Sådan får du mest muligt ud af JavaScript-konsollen

Et af de mest basale fejlfindingsværktøjer i JavaScript er console.log(). Den consoleleveres med flere andre nyttige metoder, der kan føjes til en udviklers fejlsøgningsværktøjssæt.

Du kan bruge til consoleat udføre nogle af følgende opgaver:

  • Output en timer for at hjælpe med simpel benchmarking
  • Output en tabel for at vise en matrix eller et objekt i et letlæseligt format
  • Anvend farve og andre stylingindstillinger på output med CSS

Konsolobjektet

Det consoleobjekt giver dig adgang til browserens konsol. Det giver dig mulighed for at udføre strenge, arrays og objekter, der hjælper med at debugge din kode. Det consoleer en del af windowobjektet og leveres af Browser Object Model (BOM).

Vi kan få adgang til det consolepå en af ​​to måder:

  1. window.console.log('This works')
  2. console.log('So does this')

Den anden mulighed er grundlæggende en henvisning til den førstnævnte, så vi bruger den sidstnævnte til at gemme tastetryk.

En hurtig note om styklisten: den har ikke en fast standard, så hver browser implementerer den på lidt forskellige måder. Jeg testede alle mine eksempler i både Chrome og Firefox, men din output kan se anderledes ud afhængigt af din browser.

Udsendelse af tekst

Det mest almindelige element i consoleobjektet er console.log. I de fleste scenarier bruger du det til at få arbejdet gjort.

Der er fire forskellige måder at udstede en besked til konsollen:

  1. log
  2. info
  3. warn
  4. error

Alle fire fungerer på samme måde. Alt hvad du gør er at videregive et eller flere argumenter til den valgte metode. Det viser derefter et andet ikon for at angive dets logningsniveau. I eksemplerne nedenfor kan du se forskellen mellem en log på infoniveau og en advarsel / fejlniveaulog.

Du har muligvis bemærket fejllogbeskeden - den er mere prangende end de andre. Det viser både en rød baggrund og et stakspor, hvor infoog warn ikke. Selvom warnhar en gul baggrund i Chrome.

Disse visuelle forskelle hjælper, når du hurtigt skal identificere eventuelle fejl eller advarsler i konsollen. Du vil gerne sikre dig, at de fjernes til produktionsklare apps, medmindre de er der for at advare andre udviklere om, at de laver noget galt med din kode.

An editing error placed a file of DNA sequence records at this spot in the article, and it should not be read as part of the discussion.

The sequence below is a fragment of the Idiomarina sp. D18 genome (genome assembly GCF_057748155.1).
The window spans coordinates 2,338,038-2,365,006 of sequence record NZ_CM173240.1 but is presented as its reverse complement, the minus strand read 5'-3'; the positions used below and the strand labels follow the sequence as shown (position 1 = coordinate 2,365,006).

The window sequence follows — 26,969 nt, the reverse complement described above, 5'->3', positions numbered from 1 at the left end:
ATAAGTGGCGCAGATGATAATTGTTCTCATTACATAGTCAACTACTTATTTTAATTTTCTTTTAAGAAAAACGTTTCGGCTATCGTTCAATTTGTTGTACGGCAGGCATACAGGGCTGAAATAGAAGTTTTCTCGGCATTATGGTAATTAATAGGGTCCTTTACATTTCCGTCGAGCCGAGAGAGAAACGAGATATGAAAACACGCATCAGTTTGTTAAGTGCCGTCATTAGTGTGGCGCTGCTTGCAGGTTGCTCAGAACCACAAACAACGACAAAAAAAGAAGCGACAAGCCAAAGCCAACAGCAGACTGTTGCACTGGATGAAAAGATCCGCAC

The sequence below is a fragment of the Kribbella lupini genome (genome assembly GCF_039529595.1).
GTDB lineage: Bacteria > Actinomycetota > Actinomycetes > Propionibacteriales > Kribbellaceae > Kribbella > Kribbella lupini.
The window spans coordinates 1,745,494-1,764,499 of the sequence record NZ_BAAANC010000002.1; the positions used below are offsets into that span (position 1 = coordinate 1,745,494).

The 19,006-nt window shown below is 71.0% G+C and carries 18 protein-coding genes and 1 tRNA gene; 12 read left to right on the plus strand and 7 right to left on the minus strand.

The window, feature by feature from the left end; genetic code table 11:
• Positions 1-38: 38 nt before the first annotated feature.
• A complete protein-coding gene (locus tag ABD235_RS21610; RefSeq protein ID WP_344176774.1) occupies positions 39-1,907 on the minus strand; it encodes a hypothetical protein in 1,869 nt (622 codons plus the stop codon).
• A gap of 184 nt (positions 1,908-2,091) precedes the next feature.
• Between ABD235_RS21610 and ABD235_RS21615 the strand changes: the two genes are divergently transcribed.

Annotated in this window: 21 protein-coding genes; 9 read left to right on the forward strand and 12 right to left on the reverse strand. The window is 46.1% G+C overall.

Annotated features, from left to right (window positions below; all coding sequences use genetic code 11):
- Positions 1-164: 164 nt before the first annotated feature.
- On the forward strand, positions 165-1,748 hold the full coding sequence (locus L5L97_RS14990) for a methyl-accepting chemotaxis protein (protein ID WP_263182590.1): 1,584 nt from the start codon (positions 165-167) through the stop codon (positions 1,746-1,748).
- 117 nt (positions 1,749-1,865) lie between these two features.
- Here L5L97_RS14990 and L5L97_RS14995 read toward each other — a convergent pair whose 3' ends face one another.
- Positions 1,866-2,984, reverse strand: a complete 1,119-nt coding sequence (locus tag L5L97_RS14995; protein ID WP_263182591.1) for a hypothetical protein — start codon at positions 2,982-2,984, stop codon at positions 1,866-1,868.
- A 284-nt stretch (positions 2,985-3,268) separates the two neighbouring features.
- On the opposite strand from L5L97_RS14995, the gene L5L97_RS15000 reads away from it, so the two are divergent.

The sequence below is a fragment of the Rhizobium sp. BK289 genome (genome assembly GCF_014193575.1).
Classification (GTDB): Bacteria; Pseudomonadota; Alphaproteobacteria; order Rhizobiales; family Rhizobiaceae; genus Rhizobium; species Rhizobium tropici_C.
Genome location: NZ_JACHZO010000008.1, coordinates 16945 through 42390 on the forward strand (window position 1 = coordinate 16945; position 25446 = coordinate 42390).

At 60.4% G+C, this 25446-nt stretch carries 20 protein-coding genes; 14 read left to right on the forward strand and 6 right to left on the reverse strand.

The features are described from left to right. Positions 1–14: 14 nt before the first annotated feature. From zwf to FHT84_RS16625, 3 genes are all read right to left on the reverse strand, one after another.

Stringerstatninger

Denne teknik bruger en pladsholder i en streng, der erstattes af de andre argumenter, du sender til metoden. For eksempel:

Indgang :console.log('string %s', 'substitutions')

Output :string substitutions

Det %ser pladsholderen for det andet argument, 'substitutions'der kommer efter kommaet. Alle strenge, heltal eller arrays konverteres til en streng og erstatter %s. Hvis du passerer et objekt, vises det [object Object].

Hvis du vil videregive et objekt, skal du bruge %oeller i %Ostedet for %s.

console.log('this is an object %o', { obj: { obj2: 'hello' }})

Tal

Strengsubstitution kan bruges med heltal og flydende punktværdier ved hjælp af:

  • %ieller %dfor heltal,
  • %f for flydende point.

Indgang :console.log('int: %d, floating-point: %f', 1, 1.5)

Output :int: 1, floating-point: 1.500000

Flyder kan formateres til kun at vise et ciffer efter decimaltegnet ved hjælp af %.1f. Du kan gøre for %.nfat få vist et antal cifre efter decimalen.

If we formatted the above example to display one digit after the decimal point for the floating-point number, it would look like this:

Input: console.log('int: %d, floating-point: %.1f', 1, 1.5)

Output:int: 1, floating-point: 1.5

Formatting specifiers

  1. %s | replaces an element with a string
  2. %(d|i)| replaces an element with an integer
  3. %f | replaces an element with a float
  4. %(o|O) | element is displayed as an object.
  5. %c | Applies the provided CSS

String Templates

With the advent of ES6, template literals are an alternative to substitutions or concatenation. They use backticks (``) instead of quotation marks, and variables go inside ${}:

const a = 'substitutions';
console.log(`bear: ${a}`);
// bear: substitutions

Objects display as [object Object] in template literals, so you’ll need to use substitution with %o or %O to see the details, or log it separately by itself.

Using substitutions or templates creates code that’s easier to read compared to using string concatenation: console.log('hello' + str + '!');.

Pretty color interlude!

Now it is time for something a bit more fun and colorful!

It is time to make our console pop with different colors with string substitutions.

I will be using a mocked Ajax example that give us both a success (in green) and failure (in red) to display. Here’s the output and code:

const success = [ 'background: green', 'color: white', 'display: block', 'text-align: center'].join(';');